Tuesday, August 24, 2010

The Bible Is a Forgery

Last week, the Israeli newspaper Ha'aretz reported that a Muslim Egyptian publisher has released a new version of the Bible that, its editors claim, proves Christian scripture to be a forgery.

In the text's introduction, the Islamic Enlightenment Publishing House's Abuislam Abdullah writes that there are many versions of Christian scripture and argues that the texts included in his "Bible" predate the Tanakh. Their existence, he concludes, proves that the Bible as Jews and Christians know it is a fabrication.

Of course, most Biblical scholars--even devout ones--agree with Abdullah's contention that scripture exists in many versions. (For reference, see the variant copy of Isaiah found with the Dead Sea Scrolls.) Further, early reports suggest that the "forged" Bible is actually of 16th-century Arab origins.

Nonetheless, Egypt's Coptic Christians--who make up 10% of the country's population--are outraged at the implied critique, and at least one Coptic leader has considered filing a complaint with Egypt's attorney general. (I can imagine it now ... "Dear Egyptian Attorney General, Abuislam called our book fake. Can you yell at him? Love, Christians")

But this miniature debate obscures a simple fact: much of the Bible is "forged," at least by contemporary standards.

Most simply understood, a forgery is a fraud, an inauthentic object passed off as authentic. Discussions of forgery usually begin with either money--where good fakes can earn a bank, or fill one--or art.

Regarding the latter, one of the most frequently forged painters is Corot, whose style is easily aped. (That's his "Interrupted Reading" above.) Though Corot himself produced just a few thousand original works, it is said that thousands more "Corots" circulated during the height of his popularity. A Louvre curator once joked, "Corot painted three thousand canvases, ten thousand of which have been sold in America."

Forgery persists in the modern era because with paintings, sculptures, or even books, there is a huge difference between real value and symbolic value. Three charcoal lines on a placemat are worthless ... unless Miro's signature floats beneath. A scrap of poetry is doggerel ... unless T.S. Eliot scribbled it down in his youth. Certain artists have cache, and works attributed to them are extremely valuable, no matter their putative quality.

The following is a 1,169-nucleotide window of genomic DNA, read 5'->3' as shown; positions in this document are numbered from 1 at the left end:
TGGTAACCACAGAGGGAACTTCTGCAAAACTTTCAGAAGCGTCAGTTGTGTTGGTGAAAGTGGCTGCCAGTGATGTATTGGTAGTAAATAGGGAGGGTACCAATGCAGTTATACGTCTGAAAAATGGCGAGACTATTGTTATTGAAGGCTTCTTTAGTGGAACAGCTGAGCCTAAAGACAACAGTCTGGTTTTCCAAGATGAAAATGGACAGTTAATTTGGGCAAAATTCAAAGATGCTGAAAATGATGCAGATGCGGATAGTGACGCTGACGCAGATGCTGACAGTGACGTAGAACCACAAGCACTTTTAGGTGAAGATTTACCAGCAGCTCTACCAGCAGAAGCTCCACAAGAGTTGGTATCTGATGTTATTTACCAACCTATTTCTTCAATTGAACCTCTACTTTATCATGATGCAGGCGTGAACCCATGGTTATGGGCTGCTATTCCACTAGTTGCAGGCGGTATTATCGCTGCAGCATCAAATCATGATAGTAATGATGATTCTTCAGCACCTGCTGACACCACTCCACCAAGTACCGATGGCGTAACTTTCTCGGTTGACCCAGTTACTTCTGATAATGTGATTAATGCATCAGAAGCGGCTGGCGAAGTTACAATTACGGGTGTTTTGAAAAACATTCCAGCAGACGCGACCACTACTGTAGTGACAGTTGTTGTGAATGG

The same can be said about many of the early heroes of Judaism and Christianity. And quite a few Biblical books attributed to these heroes--but not necessarily written by them--made it into the Bible.

Take, for example, the New Testament writings of Paul. Paul was the epistolary genius of the early church, and his letters both spread the message of Christianity around the Near East and articulated the earliest Christian theology. However, most scholars argue that of the fourteen letters traditionally ascribed to Paul, only half were likely written by the man himself (Romans, 1 and 2 Corinthians, Galatians, Philemon, Philippians, and 1 Thessalonians).

Significant stylistic, theological, and historical variations suggest that the other seven were written later, likely by students of Paul trying to capitalize on his fame and influence. The authors of these deutero- or pseudo-Pauline letters were not trying to steal Paul's thunder; instead, they were attempting to keep his word alive. Examples from the ancient Greek world suggest that such pseudonymous authorship was an acceptable--if not laudable--way of carrying on a teacher's message.

In similar fashion, many books of the Hebrew Bible are traditionally ascribed to its most notable characters. Many orthodox Jews still believe that Moses wrote the Torah, that David wrote the Psalms, and that Solomon wrote the Song of Songs. Historical research has made all these claims extremely doubtful--as scholars can confidently date the composition of many Biblical books to centuries after the lives of their "authors." Nonetheless, such traditions persist.

And why shouldn't they? There is a poetic allure to imagining that David wrote Psalm 51 while atoning for the murder of Uriah. Or that Moses dictated the Torah from his deathbed with God's help. Or that Ephesians is as much a part of the Pauline corpus as Romans. Such claims--whether they are "true" or not--only deepen the meaning of scripture and open up new interpretive possibilities.

So I agree, Mr. Abdullah. The Bible is a forgery. But not because of your book.

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